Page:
This echoes, from a highly scientific point of view, what the intuitive and spiritual healers have been advocating for years: your mind can and does contribute to both the cause and healing of whatever ails you—including cancer.
Other than the mind, two other factors impact the fate of cells, according to Dr. Lipton: toxins and trauma. All three factors have been associated with the onset of cancer.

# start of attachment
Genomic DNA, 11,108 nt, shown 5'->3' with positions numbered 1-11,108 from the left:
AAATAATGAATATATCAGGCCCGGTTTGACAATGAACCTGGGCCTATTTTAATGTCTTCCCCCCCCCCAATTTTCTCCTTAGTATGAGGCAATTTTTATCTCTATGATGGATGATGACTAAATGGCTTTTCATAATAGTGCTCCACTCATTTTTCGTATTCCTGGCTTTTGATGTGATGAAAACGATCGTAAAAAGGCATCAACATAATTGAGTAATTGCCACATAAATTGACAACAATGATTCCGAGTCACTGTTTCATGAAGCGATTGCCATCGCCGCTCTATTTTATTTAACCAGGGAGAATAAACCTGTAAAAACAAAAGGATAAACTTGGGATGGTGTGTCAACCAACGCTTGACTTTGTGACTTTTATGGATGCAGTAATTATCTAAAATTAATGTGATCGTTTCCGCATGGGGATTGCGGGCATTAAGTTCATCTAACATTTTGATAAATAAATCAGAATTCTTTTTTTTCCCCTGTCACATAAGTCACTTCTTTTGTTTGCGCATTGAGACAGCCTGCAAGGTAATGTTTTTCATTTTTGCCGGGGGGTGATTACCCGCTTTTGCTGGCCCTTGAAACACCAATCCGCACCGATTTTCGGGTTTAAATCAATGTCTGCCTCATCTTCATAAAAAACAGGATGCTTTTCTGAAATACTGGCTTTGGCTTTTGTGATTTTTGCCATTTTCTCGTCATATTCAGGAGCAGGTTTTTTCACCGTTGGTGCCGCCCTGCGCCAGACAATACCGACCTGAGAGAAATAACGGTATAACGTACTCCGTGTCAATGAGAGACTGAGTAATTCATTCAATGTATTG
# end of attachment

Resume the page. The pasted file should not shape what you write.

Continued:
With this body of knowledge comes promising news. According to Dr. Lipton, gene activity can change on a daily basis. If the perception in your mind is reflected in the chemistry of your body, and if your nervous system reads and interprets the environment and then controls the blood’s chemistry, then you can literally change the fate of your cells by altering your thoughts…continue reading the full article at brucelipton.com